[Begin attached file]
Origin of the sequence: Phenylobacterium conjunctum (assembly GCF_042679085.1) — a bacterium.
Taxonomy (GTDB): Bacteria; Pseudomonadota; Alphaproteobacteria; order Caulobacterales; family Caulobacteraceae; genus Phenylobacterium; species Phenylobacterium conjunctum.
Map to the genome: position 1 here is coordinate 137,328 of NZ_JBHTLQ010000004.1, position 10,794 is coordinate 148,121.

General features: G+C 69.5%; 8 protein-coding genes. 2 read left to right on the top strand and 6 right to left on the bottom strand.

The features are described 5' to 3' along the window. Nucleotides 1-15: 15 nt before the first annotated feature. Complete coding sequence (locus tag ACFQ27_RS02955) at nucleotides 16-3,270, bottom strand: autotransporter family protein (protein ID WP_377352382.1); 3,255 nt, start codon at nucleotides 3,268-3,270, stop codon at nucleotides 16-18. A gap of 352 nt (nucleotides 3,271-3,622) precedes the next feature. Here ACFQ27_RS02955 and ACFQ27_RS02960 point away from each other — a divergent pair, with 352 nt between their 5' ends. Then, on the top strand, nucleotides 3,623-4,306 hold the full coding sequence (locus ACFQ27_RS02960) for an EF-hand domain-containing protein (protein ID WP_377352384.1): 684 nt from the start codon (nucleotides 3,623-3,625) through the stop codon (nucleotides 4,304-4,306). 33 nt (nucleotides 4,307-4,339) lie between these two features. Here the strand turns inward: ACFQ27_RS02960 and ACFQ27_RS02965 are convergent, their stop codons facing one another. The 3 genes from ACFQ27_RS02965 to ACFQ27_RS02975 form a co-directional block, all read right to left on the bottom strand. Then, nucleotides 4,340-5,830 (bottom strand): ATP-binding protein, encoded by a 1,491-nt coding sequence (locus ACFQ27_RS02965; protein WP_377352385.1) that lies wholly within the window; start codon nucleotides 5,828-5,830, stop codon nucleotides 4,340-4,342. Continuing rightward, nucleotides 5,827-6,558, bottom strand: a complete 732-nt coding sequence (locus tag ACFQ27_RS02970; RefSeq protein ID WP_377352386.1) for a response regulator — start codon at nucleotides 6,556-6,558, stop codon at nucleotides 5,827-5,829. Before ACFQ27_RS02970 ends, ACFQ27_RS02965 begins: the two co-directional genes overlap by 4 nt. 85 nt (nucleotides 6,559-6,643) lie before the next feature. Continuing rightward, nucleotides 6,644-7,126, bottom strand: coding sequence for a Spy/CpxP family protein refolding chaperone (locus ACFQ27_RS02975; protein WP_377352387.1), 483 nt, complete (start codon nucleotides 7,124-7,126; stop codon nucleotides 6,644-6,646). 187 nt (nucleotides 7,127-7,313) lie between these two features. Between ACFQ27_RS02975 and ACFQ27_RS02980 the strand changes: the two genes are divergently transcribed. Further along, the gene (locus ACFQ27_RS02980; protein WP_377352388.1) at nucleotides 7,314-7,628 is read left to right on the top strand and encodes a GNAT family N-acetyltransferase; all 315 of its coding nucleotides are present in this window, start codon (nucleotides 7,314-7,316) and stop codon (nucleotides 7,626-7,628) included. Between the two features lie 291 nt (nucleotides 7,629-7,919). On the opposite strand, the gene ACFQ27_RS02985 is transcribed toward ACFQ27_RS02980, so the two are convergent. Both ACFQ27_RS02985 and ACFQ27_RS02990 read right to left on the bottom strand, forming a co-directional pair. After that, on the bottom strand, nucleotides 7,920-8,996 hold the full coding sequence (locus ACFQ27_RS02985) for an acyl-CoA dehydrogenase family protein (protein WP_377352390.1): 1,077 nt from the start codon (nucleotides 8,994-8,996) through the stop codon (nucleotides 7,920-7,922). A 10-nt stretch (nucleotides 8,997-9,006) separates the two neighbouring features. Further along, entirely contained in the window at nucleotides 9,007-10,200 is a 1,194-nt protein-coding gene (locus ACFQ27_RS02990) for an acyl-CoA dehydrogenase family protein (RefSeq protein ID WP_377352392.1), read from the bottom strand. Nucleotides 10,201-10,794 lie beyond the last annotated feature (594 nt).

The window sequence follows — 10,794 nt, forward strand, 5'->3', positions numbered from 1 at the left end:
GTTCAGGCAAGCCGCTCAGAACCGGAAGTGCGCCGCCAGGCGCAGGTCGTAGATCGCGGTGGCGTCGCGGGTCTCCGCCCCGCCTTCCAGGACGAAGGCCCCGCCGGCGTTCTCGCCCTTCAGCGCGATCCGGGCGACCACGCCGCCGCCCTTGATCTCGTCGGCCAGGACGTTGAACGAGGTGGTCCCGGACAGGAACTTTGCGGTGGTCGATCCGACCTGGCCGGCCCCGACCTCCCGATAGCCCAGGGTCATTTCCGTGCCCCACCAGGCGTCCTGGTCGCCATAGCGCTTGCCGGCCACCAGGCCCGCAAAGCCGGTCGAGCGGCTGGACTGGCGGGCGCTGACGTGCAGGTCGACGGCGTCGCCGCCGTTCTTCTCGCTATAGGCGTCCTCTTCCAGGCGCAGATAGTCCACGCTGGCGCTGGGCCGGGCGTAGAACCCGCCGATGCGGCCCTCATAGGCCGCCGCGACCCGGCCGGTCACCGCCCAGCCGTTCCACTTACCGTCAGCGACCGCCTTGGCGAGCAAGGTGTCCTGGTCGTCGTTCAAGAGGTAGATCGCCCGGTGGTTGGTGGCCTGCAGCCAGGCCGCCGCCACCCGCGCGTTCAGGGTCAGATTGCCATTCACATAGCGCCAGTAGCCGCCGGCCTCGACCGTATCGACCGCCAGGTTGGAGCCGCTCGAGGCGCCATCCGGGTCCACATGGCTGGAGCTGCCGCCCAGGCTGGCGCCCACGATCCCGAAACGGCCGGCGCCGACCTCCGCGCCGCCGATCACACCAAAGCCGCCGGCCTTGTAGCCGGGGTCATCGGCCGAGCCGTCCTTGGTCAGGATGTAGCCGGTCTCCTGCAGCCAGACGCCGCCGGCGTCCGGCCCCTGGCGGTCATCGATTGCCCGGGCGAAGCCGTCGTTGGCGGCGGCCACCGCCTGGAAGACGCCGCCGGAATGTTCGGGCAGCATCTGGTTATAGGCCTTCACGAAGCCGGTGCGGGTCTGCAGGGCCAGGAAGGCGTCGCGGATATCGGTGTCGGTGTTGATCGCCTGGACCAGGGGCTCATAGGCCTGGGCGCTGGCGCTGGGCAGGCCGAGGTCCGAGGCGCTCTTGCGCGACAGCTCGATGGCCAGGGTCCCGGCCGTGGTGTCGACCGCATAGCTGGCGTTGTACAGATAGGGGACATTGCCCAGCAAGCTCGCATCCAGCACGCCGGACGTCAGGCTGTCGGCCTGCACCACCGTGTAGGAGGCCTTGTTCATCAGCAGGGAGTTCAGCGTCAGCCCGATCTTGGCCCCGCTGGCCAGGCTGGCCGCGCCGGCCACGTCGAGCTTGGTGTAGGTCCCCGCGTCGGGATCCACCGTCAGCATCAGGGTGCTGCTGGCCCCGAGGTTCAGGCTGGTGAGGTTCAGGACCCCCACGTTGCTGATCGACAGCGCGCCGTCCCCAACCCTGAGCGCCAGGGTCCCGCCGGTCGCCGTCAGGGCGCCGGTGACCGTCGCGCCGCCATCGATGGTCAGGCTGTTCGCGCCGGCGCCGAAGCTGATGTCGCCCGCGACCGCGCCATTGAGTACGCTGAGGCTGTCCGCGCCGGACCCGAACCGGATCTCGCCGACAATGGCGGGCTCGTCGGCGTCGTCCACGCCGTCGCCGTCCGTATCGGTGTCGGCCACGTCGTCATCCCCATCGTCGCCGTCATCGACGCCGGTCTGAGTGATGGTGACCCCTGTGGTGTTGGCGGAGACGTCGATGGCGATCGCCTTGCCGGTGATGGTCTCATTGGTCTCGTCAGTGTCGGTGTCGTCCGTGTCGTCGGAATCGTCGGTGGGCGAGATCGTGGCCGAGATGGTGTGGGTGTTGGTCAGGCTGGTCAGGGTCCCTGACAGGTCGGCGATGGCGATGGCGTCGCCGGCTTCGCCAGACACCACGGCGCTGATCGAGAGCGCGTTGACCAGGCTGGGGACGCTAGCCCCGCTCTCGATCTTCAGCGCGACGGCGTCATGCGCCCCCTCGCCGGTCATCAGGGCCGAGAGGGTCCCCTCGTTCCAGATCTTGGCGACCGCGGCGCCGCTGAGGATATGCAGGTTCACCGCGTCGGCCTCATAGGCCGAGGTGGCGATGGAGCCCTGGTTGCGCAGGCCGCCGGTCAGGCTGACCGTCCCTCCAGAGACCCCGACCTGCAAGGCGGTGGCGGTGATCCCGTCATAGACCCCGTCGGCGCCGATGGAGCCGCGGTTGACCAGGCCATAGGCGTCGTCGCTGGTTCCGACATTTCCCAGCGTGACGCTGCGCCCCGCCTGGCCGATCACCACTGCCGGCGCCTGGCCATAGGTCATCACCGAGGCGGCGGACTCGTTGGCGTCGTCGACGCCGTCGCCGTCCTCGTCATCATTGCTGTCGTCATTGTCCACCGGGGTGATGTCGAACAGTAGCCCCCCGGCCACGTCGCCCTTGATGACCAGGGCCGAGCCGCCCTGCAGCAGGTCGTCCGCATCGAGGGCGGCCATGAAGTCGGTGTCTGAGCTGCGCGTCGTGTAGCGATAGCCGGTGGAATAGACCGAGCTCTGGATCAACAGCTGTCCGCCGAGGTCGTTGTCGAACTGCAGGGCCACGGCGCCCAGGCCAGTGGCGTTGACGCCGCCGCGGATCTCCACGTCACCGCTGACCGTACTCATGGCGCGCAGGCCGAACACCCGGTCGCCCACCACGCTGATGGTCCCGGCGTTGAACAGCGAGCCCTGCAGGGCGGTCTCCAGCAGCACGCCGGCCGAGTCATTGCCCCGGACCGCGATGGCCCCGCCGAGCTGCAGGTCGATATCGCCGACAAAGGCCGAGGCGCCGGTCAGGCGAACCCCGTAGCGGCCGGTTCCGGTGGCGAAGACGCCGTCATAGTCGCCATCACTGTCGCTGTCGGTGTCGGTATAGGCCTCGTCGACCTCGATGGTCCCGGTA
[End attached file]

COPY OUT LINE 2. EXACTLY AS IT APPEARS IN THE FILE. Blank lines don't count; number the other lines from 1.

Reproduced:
Taxonomy (GTDB): Bacteria; Pseudomonadota; Alphaproteobacteria; order Caulobacterales; family Caulobacteraceae; genus Phenylobacterium; species Phenylobacterium conjunctum.